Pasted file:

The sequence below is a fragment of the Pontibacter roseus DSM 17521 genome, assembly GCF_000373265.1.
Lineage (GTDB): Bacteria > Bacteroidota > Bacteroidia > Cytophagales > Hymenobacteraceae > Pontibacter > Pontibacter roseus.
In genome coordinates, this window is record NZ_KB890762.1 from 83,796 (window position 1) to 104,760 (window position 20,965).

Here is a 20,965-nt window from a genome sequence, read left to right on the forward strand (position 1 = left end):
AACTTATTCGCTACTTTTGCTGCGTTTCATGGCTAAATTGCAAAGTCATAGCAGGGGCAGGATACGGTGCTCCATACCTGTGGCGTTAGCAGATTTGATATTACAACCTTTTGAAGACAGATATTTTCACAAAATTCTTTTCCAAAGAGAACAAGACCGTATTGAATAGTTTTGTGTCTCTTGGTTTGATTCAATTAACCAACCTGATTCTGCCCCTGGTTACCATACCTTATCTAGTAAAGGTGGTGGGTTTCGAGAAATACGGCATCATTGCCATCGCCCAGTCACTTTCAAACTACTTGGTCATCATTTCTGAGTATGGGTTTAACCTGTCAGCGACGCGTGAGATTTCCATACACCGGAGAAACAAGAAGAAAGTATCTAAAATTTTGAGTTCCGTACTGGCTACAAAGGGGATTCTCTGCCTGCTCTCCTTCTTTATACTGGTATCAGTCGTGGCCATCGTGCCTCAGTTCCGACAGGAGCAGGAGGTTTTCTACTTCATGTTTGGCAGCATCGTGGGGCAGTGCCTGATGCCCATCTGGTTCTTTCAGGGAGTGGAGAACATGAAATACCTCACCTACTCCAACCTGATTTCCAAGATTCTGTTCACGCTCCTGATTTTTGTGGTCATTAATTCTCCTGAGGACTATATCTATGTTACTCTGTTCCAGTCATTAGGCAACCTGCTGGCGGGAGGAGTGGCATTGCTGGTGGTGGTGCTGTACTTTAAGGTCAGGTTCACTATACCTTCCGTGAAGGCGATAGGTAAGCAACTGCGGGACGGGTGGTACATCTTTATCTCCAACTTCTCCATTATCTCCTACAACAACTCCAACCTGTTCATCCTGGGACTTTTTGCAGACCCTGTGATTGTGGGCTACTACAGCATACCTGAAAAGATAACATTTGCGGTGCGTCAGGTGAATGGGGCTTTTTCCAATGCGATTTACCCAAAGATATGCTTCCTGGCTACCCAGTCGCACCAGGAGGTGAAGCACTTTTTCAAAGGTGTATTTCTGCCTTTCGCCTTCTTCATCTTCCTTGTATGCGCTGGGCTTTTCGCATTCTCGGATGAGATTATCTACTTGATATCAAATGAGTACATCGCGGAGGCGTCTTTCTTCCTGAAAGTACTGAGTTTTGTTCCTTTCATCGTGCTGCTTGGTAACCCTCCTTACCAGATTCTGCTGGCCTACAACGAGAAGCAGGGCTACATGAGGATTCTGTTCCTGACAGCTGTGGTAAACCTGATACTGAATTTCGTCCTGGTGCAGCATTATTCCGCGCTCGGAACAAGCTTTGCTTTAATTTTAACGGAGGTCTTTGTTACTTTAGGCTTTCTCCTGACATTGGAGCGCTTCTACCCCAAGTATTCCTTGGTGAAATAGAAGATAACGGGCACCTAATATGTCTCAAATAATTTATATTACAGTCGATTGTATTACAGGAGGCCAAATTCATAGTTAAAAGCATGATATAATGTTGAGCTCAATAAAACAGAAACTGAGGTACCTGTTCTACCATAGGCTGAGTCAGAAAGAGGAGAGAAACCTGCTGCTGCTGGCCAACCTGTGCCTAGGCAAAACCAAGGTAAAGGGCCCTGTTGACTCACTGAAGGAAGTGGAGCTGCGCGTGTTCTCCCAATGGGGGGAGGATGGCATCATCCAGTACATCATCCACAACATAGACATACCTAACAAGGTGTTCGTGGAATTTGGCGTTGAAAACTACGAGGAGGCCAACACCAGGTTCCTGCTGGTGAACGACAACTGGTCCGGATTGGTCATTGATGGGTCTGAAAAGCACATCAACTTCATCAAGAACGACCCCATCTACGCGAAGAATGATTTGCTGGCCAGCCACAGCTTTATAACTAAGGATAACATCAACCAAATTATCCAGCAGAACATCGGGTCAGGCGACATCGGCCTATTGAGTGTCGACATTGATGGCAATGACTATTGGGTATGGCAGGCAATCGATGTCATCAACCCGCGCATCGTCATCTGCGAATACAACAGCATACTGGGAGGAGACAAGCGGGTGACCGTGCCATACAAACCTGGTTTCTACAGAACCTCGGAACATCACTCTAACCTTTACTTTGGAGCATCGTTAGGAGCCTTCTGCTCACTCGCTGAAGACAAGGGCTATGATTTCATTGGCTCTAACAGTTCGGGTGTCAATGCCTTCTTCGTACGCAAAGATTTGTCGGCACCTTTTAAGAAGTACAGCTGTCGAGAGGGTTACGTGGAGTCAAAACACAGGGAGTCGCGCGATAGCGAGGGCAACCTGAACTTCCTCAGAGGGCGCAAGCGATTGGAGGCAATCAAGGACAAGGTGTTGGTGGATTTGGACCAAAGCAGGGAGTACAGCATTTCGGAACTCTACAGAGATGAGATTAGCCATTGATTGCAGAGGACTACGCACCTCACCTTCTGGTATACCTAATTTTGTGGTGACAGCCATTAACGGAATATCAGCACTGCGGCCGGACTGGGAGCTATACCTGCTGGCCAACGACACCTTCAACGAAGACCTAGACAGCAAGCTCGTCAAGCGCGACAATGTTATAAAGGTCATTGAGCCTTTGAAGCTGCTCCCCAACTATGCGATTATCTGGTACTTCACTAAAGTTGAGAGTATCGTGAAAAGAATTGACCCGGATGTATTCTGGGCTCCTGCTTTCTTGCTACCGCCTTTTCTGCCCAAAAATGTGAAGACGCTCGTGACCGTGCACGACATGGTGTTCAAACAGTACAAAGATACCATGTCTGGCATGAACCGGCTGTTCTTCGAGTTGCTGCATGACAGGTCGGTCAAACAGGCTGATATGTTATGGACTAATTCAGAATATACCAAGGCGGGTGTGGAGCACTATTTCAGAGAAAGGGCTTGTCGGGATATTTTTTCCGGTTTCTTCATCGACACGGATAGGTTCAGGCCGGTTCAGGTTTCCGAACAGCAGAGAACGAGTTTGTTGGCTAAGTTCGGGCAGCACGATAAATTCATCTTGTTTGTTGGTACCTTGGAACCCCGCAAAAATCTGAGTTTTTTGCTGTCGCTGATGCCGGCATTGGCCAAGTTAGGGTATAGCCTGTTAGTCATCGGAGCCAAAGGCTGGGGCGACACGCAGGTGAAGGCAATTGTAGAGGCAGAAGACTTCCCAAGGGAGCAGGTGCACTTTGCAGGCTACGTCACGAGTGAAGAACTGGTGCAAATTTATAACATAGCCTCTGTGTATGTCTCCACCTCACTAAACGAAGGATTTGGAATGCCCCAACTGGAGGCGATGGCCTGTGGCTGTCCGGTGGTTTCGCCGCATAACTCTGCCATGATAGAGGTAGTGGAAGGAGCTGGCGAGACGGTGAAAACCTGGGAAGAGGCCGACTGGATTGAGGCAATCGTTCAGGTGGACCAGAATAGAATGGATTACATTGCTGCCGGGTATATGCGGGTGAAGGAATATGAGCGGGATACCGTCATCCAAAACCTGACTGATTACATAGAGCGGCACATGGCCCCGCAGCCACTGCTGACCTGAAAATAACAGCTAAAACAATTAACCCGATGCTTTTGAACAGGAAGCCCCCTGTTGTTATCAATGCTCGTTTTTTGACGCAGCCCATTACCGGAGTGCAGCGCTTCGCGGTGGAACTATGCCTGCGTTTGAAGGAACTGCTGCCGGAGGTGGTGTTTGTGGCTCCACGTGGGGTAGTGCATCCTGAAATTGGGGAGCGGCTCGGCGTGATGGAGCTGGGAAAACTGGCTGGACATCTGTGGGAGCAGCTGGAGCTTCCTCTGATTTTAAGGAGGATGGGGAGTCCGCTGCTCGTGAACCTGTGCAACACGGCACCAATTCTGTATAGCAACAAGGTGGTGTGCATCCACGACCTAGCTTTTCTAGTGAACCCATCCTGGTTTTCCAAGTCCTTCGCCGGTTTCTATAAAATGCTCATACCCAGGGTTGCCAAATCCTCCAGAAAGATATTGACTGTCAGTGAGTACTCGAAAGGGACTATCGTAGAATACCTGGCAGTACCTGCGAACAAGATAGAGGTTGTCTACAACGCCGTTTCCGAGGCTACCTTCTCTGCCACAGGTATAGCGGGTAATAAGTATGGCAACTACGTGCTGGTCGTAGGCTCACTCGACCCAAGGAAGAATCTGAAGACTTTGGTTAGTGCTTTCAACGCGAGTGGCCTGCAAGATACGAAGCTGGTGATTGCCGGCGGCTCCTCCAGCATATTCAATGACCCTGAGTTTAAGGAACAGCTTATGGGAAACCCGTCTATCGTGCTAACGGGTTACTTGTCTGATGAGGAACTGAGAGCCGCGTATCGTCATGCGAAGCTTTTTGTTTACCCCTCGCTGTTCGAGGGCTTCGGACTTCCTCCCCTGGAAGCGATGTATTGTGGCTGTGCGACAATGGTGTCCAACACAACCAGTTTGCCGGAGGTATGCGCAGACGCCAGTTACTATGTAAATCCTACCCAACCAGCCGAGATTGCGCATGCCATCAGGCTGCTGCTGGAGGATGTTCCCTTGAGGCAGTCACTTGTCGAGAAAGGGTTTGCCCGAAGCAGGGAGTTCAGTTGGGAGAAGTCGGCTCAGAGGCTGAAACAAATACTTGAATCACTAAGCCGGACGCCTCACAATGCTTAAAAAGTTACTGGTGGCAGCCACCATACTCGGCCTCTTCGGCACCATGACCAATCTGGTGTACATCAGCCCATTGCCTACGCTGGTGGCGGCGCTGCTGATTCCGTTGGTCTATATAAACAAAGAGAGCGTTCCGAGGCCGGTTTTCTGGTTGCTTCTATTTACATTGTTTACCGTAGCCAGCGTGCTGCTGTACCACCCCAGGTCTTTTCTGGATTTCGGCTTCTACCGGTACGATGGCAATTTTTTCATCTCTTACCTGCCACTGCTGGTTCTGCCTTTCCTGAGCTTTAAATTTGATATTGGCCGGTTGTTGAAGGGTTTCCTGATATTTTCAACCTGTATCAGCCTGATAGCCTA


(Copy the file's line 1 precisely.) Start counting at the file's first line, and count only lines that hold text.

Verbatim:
The sequence below is a fragment of the Pontibacter roseus DSM 17521 genome, assembly GCF_000373265.1.